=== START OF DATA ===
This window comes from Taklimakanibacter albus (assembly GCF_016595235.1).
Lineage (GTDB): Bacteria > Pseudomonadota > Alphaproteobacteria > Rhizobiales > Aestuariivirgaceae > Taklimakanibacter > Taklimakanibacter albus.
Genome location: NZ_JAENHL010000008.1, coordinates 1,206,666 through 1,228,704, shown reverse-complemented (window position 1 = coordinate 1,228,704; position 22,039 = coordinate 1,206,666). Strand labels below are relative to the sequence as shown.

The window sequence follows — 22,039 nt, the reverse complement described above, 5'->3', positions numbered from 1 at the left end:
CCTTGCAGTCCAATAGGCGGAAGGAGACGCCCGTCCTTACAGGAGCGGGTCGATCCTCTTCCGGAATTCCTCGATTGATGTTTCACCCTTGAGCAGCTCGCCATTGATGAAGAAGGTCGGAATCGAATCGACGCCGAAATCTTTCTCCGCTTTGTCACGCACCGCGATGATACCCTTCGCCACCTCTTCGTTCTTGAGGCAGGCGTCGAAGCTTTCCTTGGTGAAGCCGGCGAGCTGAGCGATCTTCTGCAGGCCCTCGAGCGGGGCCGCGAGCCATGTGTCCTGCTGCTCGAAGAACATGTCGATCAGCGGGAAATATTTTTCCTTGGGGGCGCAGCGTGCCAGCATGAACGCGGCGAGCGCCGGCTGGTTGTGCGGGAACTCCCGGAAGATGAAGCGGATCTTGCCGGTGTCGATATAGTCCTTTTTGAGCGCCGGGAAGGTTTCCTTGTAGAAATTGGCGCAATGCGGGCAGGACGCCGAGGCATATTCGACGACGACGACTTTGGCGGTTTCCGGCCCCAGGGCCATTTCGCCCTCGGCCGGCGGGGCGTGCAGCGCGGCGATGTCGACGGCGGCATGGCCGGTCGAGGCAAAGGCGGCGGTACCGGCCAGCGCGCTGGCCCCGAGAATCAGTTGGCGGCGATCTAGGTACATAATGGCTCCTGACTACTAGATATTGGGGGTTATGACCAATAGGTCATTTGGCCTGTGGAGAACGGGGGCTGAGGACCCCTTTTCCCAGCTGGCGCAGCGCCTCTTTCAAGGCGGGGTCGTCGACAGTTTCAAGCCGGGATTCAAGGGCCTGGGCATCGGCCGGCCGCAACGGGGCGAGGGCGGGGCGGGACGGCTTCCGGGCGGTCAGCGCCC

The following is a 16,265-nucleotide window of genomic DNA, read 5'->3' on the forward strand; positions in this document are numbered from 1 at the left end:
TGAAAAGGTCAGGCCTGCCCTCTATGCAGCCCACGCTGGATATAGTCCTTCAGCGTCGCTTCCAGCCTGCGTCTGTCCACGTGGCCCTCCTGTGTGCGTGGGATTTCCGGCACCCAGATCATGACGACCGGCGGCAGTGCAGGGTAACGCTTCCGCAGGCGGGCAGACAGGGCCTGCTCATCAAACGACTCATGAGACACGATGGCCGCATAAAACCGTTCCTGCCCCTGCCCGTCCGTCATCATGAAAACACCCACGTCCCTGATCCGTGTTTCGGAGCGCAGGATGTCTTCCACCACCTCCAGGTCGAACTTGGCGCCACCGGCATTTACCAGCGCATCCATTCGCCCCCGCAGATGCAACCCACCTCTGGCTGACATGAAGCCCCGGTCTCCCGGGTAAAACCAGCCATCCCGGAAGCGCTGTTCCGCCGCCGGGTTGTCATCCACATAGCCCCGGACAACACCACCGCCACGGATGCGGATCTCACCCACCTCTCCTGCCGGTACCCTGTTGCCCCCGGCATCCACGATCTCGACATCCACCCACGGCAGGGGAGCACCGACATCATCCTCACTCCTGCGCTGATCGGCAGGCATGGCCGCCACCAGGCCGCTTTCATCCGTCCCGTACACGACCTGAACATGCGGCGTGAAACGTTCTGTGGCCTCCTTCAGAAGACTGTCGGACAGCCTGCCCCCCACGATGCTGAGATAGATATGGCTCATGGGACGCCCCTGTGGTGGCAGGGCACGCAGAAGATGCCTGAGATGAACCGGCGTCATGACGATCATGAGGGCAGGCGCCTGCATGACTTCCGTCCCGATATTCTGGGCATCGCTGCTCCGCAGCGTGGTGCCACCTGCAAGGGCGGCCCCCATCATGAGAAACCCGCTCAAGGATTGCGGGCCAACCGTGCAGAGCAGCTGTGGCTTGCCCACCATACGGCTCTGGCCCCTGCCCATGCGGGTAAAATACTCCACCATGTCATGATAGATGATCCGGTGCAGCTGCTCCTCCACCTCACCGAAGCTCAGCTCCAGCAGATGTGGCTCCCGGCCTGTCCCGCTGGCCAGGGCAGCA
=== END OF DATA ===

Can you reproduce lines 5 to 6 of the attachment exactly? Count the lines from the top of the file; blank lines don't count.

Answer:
CCTTGCAGTCCAATAGGCGGAAGGAGACGCCCGTCCTTACAGGAGCGGGTCGATCCTCTTCCGGAATTCCTCGATTGATGTTTCACCCTTGAGCAGCTCGCCATTGATGAAGAAGGTCGGAATCGAATCGACGCCGAAATCTTTCTCCGCTTTGTCACGCACCGCGATGATACCCTTCGCCACCTCTTCGTTCTTGAGGCAGGCGTCGAAGCTTTCCTTGGTGAAGCCGGCGAGCTGAGCGATCTTCTGCAGGCCCTCGAGCGGGGCCGCGAGCCATGTGTCCTGCTGCTCGAAGAACATGTCGATCAGCGGGAAATATTTTTCCTTGGGGGCGCAGCGTGCCAGCATGAACGCGGCGAGCGCCGGCTGGTTGTGCGGGAACTCCCGGAAGATGAAGCGGATCTTGCCGGTGTCGATATAGTCCTTTTTGAGCGCCGGGAAGGTTTCCTTGTAGAAATTGGCGCAATGCGGGCAGGACGCCGAGGCATATTCGACGACGACGACTTTGGCGGTTTCCGGCCCCAGGGCCATTTCGCCCTCGGCCGGCGGGGCGTGCAGCGCGGCGATGTCGACGGCGGCATGGCCGGTCGAGGCAAAGGCGGCGGTACCGGCCAGCGCGCTGGCCCCGAGAATCAGTTGGCGGCGATCTAGGTACATAATGGCTCCTGACTACTAGATATTGGGGGTTATGACCAATAGGTCATTTGGCCTGTGGAGAACGGGGGCTGAGGACCCCTTTTCCCAGCTGGCGCAGCGCCTCTTTCAAGGCGGGGTCGTCGACAGTTTCAAGCCGGGATTCAAGGGCCTGGGCATCGGCCGGCCGCAACGGGGCGAGGGCGGGGCGGGACGGCTTCCGGGCGGTCAGCGCCC

The following is a 16,265-nucleotide window of genomic DNA, read 5'->3' on the forward strand; positions in this document are numbered from 1 at the left end: